Making equitable care easier for everyone
Our clinicians share cultural backgrounds with our patients.
IEN Optum Health Equity Downtown LA Clinic – English
To be in LA is to be embraced by diversity. People you meet come from 140 countries. They speak 224 languages. Optum is working to fit health care to each one.
Dr. Jaime Ramos:
It's delivered better if it can be done in a language that they understand, in a context that takes in account where they live, the culture that they tend to ascribe to.
By giving everyone the chance to live their healthiest life, we’re elevating patient experience.
Their experience at a visit with a clinician starts at where they parked their car and ends when they leave. It starts with just general communication of the building itself.
Dr. Leslie May Ramirez:
Optum engages them by the moment they walk through the door. They will not have to speak a word of English or attempt to speak a word of English.
There are so many signs of welcome.
Dr Kate Shieh-Maynard:
Having a physician or a clinician who actually speaks your native tongue is so important, because there are so many nuances to language that you miss with translation.
Not just the doctors themselves, but the ancillary staff here are really helpful in providing that care and feeling that ease right away.
You receive patients who have had a history of experiences. When you engage them, especially when it's a language interaction, they feel like that, "Hey, finally. Finally, someone is listening to me."
We’re not just listening. We’re hearing.
And also understanding the cultural background of the patient, that's important too.
At Optum Health Equity is purposeful.
I always try to stress the importance of finding a candidate or a physician from backgrounds similar to the community they will serve, just because that will start them out on the right foot with the same cultural background and understanding.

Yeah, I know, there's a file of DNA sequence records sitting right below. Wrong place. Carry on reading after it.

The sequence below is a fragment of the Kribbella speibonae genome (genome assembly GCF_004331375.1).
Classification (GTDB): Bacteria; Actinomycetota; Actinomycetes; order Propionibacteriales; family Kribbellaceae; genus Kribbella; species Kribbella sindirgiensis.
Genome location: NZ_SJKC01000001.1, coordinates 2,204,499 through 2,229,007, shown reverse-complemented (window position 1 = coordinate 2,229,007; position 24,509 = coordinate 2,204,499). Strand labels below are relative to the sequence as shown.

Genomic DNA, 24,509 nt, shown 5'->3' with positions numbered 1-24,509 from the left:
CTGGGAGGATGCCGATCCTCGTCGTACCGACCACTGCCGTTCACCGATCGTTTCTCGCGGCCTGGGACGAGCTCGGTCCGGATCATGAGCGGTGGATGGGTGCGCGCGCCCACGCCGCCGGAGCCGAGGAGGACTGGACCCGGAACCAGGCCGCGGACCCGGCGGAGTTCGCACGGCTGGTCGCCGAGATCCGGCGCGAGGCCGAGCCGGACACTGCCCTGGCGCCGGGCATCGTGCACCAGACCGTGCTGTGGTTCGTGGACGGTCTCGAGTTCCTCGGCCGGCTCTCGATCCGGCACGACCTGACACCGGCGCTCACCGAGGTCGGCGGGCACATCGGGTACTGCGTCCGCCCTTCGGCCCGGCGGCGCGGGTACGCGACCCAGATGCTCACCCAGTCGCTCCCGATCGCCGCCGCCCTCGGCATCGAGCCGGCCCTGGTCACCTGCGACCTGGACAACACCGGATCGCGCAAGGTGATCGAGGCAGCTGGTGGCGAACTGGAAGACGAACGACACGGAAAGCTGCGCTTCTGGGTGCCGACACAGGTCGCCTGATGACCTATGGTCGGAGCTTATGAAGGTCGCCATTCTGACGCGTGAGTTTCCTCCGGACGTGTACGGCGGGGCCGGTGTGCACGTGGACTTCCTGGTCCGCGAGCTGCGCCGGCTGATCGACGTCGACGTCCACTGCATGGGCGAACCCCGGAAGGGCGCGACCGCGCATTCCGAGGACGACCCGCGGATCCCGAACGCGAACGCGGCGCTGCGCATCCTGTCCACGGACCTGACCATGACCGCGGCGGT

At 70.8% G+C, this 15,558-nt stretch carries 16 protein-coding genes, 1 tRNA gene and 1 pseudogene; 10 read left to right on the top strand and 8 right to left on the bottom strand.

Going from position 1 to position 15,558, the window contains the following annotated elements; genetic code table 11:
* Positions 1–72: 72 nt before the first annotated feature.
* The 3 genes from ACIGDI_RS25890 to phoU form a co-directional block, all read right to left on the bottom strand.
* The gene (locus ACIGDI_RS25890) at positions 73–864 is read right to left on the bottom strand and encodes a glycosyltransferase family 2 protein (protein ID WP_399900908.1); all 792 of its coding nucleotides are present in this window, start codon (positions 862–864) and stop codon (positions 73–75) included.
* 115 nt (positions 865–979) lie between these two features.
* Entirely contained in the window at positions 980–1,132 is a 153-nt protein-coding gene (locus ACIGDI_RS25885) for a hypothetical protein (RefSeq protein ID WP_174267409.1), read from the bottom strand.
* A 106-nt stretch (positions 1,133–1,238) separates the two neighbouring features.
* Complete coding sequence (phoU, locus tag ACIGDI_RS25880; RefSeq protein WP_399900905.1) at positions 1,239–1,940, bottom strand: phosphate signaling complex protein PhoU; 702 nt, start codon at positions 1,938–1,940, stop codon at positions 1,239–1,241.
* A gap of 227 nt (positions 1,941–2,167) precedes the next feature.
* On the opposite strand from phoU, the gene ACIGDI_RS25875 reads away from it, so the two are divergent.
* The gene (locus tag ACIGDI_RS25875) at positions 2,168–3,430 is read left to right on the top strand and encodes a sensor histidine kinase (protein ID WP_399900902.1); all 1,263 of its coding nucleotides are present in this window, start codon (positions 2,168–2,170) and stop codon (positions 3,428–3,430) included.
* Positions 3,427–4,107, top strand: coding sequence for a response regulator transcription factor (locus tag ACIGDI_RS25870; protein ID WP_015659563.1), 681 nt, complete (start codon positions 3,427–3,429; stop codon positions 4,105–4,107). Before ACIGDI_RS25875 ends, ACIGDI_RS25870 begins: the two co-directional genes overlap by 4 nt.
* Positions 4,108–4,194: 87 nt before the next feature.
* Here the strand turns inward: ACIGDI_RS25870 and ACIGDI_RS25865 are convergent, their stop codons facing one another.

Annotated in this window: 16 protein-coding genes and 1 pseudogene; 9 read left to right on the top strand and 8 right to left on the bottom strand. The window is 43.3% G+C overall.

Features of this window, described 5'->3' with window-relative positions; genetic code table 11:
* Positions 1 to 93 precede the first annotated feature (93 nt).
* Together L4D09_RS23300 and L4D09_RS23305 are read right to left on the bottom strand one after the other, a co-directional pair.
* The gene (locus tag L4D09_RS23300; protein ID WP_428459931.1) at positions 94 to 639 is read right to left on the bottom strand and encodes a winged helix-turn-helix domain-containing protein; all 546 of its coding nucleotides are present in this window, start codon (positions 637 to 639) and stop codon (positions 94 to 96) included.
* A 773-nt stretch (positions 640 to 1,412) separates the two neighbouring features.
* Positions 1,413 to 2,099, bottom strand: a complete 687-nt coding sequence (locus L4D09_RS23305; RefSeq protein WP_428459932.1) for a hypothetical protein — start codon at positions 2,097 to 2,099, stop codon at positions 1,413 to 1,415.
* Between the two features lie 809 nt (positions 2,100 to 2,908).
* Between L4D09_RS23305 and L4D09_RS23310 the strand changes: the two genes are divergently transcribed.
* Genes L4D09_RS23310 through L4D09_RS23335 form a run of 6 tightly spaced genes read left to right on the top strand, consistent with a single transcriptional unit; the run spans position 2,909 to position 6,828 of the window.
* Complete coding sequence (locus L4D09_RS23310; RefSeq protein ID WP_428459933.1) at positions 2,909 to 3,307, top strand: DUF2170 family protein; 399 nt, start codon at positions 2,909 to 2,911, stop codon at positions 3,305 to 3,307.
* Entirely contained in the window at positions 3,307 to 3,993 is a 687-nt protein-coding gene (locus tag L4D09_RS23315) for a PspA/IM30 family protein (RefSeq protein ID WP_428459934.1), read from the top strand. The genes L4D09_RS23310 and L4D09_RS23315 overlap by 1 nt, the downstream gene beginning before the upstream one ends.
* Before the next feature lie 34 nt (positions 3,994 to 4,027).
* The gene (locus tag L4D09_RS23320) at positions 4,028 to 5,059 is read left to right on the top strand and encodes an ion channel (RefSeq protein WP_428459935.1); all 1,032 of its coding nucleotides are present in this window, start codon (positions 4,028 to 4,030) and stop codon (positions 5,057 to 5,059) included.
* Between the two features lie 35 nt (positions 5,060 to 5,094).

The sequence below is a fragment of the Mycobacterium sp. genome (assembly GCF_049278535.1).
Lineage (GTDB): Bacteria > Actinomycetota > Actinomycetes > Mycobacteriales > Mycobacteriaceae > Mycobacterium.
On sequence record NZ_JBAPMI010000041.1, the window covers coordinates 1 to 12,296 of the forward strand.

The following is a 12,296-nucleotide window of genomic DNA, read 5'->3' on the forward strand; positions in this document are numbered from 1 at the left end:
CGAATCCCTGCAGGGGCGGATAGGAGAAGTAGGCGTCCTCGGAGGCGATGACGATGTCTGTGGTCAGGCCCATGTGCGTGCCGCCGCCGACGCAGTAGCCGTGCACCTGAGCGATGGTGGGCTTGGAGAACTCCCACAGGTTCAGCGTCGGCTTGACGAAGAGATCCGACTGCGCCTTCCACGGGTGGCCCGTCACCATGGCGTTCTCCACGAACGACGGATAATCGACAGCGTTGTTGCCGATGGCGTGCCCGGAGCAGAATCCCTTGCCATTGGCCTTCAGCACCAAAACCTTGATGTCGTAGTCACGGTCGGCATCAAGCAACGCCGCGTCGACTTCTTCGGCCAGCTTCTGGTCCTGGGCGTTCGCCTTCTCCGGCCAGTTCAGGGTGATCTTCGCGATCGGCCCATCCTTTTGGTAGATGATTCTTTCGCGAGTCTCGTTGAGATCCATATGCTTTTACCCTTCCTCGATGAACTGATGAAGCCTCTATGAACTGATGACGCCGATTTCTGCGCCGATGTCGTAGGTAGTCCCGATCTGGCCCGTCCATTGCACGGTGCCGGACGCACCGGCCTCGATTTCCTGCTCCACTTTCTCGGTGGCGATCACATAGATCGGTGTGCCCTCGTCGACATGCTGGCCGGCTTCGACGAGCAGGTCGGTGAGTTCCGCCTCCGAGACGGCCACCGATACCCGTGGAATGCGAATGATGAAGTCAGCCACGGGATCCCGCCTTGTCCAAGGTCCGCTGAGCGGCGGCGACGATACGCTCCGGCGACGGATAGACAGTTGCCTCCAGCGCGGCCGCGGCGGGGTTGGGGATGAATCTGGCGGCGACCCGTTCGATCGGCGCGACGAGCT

A lot of our providers here in Optum who choose to work in these spaces have that strong mission, desire to help people.
I have gone far and wide to search for these culturally competent clinicians I'm looking for. And the farthest I've gone was through a program that was sponsored by Optum to go to other locations. In this case was in Puerto Rico. It shows what level Optum is willing to commit to find clinicians.
It’s not just who we are. It’s where we are.
Being here in a downtown, we're right here, and we're like a one stop shop. Here, they get their labs done right in the same room. Here, they can go downstairs, schedule their screening mammogram and kind of get the things that they need.
Some patients cannot afford all the medicines they may need, and we try to help them with that.
We try to offer transport or find out if their insurance can help us with transport.
Social programs, that's something that our group offers, but sometimes patients are unaware of it or sometimes they're not trusting of it. So I think that's when it's my responsibility to really explain. And, to really build that trust and bridge that trust from our own relationship. So they’re not missing out compared to other patients who are open to that type of service.
Food insecurity, health, literacy, these are things that are unique to us here yet. We still have providers who are willing to do that to meet that challenge, but also deliver solid care.
Our patients are seeing a difference.
We survey them and after their visits; a constant theme that comes up was that my doctor listens to me. My doctor understands me. My doctor cares about me. And when you hear those encounters and they're done in Spanish or in the language that they're comfortable with – Korean, Mandarin-speaking, Tagalog, those themes come through. And that also means that we truly hit the right mark.
I want to make sure that every single patient that comes to see me feels like the most important patient at that moment, the most important person at that moment, and that's what all our doctors try to provide.
I think Optum has made it possible by just being here, by just showing up and making a commitment where other places have historically ignored.
In L.A., people come from 140 countries and speak 224 languages. Hear from our clinicians on why it's important to speak their patient's language. This one-stop shop offers care, screenings, access to social programs, transportation and more.